That's right, Jay Asher is on the scene, here to share secrets to his mega-hit, THIRTEEN REASONS WHY!
I probably don't have to tell you that 13RY is published in over a dozen countries and has been on the New York Times Bestseller List for...I don't know, two years now? And probably for the rest of Jay's life?
Well, anyway, it is that awesome. Plus Jay is a super nice, down-to-earth guy, and we are thrilled to welcome him today. (At left, Jay and I hang out at the SCBWI WWA Conference.)
Thirteen Reasons Why is a suspenseful novel dealing with a lot of serious teen issues. Clay Jensen, a high school junior, finds a package on his doorstep addressed to him and containing several cassette tapes. The tapes were recorded by his classmate and crush, Hannah Baker, who committed suicide two weeks earlier. On each side of each tape, Hannah talks about a different person at their school who she feels led to her decision to take her life. And if you received the tapes, Hannah says, you're one of the reasons why.
Holly: 13RY is such a shocking, yet universal story - and you've told it in a way that resonates with so many readers. How did the idea strike?
Jay: I spent about nine years trying to find the right story to tell in this audiotour format, using two simultaneous first-person narrators. One narrator would be a recorded voice, and the other would react to what the recorded voice was saying. I wanted to structure a novel like that after taking an audiotour of a mock-up of King Tut's tomb. But I wanted to tell a story that would be enhanced by that structure rather than use that structure simply as a gimmick. Around the same time that I took that audiotour, a close relative of mine attempted suicide. She was, like the character in my book, a high school junior. Talking to her over the years let me see how someone could become like Hannah. It took nine years before those two ideas, the unusual structure and the issue of suicide, came together.
How did those two elements come together? Gradually or like a lightning bolt?
I was driving on an icy road, it was dark out with no streetlamps, and the story just came to me. At the time, I was only interested in writing funny books for young children. So when the premise hit me, it was a total shock. I was so intrigued and excited by the idea, driving was no longer safe. I pulled into a parking space at a gas station, whipped out a notebook, and just started writing. The first twelve-or-so pages of the book is very similar to what I wrote in my car.
Did anything unexpected come out of telling Hannah and Clay's shared story?
From the beginning, Hannah's voice was very clear to me. On many occasions, her character would say something that I hadn't planned, revealing something about her that I didn't know, yet sounded so natural for her to say. Every time that happened, I went with it. But giving up that control to one of my characters seemed very...weird. But it also felt right. Those unexpected moments made the writing much more interesting, and I think made Hannah's character much more realistic.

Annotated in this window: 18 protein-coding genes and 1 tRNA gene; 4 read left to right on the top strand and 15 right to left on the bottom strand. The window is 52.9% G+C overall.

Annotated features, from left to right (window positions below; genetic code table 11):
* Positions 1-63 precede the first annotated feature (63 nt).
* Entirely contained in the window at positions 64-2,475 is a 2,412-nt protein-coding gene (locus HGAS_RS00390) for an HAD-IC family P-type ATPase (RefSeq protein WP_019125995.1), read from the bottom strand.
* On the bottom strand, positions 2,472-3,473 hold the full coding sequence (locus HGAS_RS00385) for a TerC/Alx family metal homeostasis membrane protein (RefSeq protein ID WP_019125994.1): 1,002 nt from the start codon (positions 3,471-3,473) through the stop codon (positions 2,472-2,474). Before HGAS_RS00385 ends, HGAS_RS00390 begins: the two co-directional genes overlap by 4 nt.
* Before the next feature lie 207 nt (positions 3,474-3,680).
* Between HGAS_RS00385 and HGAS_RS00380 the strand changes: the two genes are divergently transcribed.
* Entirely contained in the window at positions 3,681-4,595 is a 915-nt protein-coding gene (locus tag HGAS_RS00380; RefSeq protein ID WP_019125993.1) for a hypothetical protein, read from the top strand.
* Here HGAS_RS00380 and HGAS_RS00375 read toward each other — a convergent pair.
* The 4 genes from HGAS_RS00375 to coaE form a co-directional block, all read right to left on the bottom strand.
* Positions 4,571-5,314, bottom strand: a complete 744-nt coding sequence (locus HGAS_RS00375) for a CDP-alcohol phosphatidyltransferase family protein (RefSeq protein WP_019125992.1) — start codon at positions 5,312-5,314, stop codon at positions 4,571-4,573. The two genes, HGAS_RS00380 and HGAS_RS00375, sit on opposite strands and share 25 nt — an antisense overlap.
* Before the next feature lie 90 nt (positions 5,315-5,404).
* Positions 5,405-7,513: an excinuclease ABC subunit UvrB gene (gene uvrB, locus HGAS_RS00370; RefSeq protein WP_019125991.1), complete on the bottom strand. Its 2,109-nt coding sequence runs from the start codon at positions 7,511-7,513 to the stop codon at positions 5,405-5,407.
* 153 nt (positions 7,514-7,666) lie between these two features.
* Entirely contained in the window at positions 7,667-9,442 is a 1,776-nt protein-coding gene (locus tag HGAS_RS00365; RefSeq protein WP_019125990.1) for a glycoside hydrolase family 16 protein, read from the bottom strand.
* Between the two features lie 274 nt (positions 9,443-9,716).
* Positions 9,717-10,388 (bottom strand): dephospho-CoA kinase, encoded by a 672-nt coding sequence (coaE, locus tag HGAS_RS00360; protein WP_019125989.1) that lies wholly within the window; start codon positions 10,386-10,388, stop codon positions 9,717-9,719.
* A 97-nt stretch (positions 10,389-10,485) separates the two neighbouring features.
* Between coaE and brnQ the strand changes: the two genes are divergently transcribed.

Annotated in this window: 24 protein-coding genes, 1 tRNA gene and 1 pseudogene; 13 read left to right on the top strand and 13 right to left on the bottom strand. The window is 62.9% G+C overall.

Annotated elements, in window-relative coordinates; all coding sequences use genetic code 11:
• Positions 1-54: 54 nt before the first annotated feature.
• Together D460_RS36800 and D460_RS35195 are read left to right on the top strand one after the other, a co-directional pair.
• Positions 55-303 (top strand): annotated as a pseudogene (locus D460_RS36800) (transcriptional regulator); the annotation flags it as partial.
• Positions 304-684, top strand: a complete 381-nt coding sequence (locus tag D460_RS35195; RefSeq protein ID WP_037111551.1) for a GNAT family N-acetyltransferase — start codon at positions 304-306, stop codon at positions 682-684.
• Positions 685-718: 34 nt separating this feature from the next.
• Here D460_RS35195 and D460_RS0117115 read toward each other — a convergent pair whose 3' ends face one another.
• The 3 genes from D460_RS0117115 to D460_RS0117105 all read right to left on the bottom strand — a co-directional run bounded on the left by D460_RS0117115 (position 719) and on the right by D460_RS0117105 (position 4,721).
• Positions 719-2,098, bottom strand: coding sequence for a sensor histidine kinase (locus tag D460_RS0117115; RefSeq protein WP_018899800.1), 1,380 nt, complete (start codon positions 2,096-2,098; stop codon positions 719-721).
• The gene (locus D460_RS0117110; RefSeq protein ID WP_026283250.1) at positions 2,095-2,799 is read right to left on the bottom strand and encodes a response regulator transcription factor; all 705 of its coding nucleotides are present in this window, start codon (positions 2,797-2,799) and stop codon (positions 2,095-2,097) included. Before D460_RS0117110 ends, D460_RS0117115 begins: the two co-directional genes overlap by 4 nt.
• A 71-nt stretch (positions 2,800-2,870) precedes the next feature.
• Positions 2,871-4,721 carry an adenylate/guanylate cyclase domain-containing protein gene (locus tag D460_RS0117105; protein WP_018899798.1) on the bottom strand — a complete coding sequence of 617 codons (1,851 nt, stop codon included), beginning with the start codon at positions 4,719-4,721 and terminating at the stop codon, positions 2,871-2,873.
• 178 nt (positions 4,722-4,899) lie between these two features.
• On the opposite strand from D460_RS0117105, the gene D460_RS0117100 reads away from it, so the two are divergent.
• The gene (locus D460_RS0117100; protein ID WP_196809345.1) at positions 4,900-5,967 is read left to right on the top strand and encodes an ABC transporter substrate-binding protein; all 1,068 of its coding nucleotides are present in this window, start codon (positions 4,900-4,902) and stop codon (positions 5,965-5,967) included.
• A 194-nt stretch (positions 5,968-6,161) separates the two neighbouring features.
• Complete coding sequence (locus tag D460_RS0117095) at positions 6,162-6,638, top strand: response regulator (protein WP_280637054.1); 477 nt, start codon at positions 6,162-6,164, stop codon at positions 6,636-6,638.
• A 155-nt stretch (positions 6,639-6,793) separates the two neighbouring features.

Who inspires you?
My readers. Even though I was unpublished while writing Thirteen Reasons Why, I kept my future readers in mind the entire time. I knew I was writing about issues many of them will have experienced, and that inspired me to write about those issues as honestly as possible.
What was it like to write in two voices? How long did it take, and did you have to do multiple drafts?
It took me three years to write, but I was working on other manuscripts at the same time. I'm a very slow and precise writer, so I only had one real draft. But I wrote the book in two parts. First, I wrote Hannah's story from beginning to end. That way, I could stay in her head and not have to leave her voice. Then I went back and wrote Clay's part of the story. After I finished the entire manuscript, I had four people read it to tell me where certain scenes dragged or something was confusing. It was exciting whenever someone pointed out a problem with a scene or a character because I knew the manuscript was getting stronger with every edit.
So what is the real story behind the story? Any secrets you might be willing to share?
When I was a teen, I never would've picked up a book about suicide I would've assumed it would be too depressing. As I wrote this book, I kept thinking, "What would keep someone like me from putting this book down?" So I tried to make this novel as suspenseful as possible. My main bit of writing advice is to always write as if your future reader has a bookmark within his reach. Your job is to never let that bookmark touch even one of your pages.
Thanks so much for stopping by, Jay! Readers, check out the Thirteen Reasons Why official site, which includes a video series of Hannah's tapes. Here's a video of me interviewing Jay for readergirlz:
Oh, and tomorrow's blog tour stop is at Mitali's Alley of Books with a vlog art tour and reading! Mitali said of TELL ME A SECRET, "Totally in my top faves of this year. You have GOT TO READ IT." I can't wait!